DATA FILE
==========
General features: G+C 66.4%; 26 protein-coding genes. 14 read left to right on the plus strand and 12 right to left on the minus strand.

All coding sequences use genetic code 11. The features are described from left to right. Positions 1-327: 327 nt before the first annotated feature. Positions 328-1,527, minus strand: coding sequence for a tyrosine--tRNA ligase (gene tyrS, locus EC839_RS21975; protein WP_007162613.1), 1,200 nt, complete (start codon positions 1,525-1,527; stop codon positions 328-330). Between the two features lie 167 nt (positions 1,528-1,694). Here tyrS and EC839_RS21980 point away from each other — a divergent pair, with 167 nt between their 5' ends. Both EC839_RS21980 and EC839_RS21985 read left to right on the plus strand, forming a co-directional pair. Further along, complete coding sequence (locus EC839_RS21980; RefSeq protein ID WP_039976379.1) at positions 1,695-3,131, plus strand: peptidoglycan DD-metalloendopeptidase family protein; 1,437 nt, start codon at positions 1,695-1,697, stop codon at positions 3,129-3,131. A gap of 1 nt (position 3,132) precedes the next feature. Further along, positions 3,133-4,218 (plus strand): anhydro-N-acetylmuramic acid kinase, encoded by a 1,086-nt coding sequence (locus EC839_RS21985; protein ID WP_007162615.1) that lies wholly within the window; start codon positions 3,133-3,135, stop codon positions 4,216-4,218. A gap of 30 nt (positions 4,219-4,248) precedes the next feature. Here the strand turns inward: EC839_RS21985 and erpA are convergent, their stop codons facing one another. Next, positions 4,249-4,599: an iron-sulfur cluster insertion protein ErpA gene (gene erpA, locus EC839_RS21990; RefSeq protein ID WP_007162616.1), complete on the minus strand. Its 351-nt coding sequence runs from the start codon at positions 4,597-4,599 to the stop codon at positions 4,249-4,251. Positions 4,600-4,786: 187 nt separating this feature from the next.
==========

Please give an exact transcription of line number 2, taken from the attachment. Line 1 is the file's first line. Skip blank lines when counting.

All coding sequences use genetic code 11. The features are described from left to right. Positions 1-327: 327 nt before the first annotated feature. Positions 328-1,527, minus strand: coding sequence for a tyrosine--tRNA ligase (gene tyrS, locus EC839_RS21975; protein WP_007162613.1), 1,200 nt, complete (start codon positions 1,525-1,527; stop codon positions 328-330). Between the two features lie 167 nt (positions 1,528-1,694). Here tyrS and EC839_RS21980 point away from each other — a divergent pair, with 167 nt between their 5' ends. Both EC839_RS21980 and EC839_RS21985 read left to right on the plus strand, forming a co-directional pair. Further along, complete coding sequence (locus EC839_RS21980; RefSeq protein ID WP_039976379.1) at positions 1,695-3,131, plus strand: peptidoglycan DD-metalloendopeptidase family protein; 1,437 nt, start codon at positions 1,695-1,697, stop codon at positions 3,129-3,131. A gap of 1 nt (position 3,132) precedes the next feature. Further along, positions 3,133-4,218 (plus strand): anhydro-N-acetylmuramic acid kinase, encoded by a 1,086-nt coding sequence (locus EC839_RS21985; protein ID WP_007162615.1) that lies wholly within the window; start codon positions 3,133-3,135, stop codon positions 4,216-4,218. A gap of 30 nt (positions 4,219-4,248) precedes the next feature. Here the strand turns inward: EC839_RS21985 and erpA are convergent, their stop codons facing one another. Next, positions 4,249-4,599: an iron-sulfur cluster insertion protein ErpA gene (gene erpA, locus EC839_RS21990; RefSeq protein ID WP_007162616.1), complete on the minus strand. Its 351-nt coding sequence runs from the start codon at positions 4,597-4,599 to the stop codon at positions 4,249-4,251. Positions 4,600-4,786: 187 nt separating this feature from the next.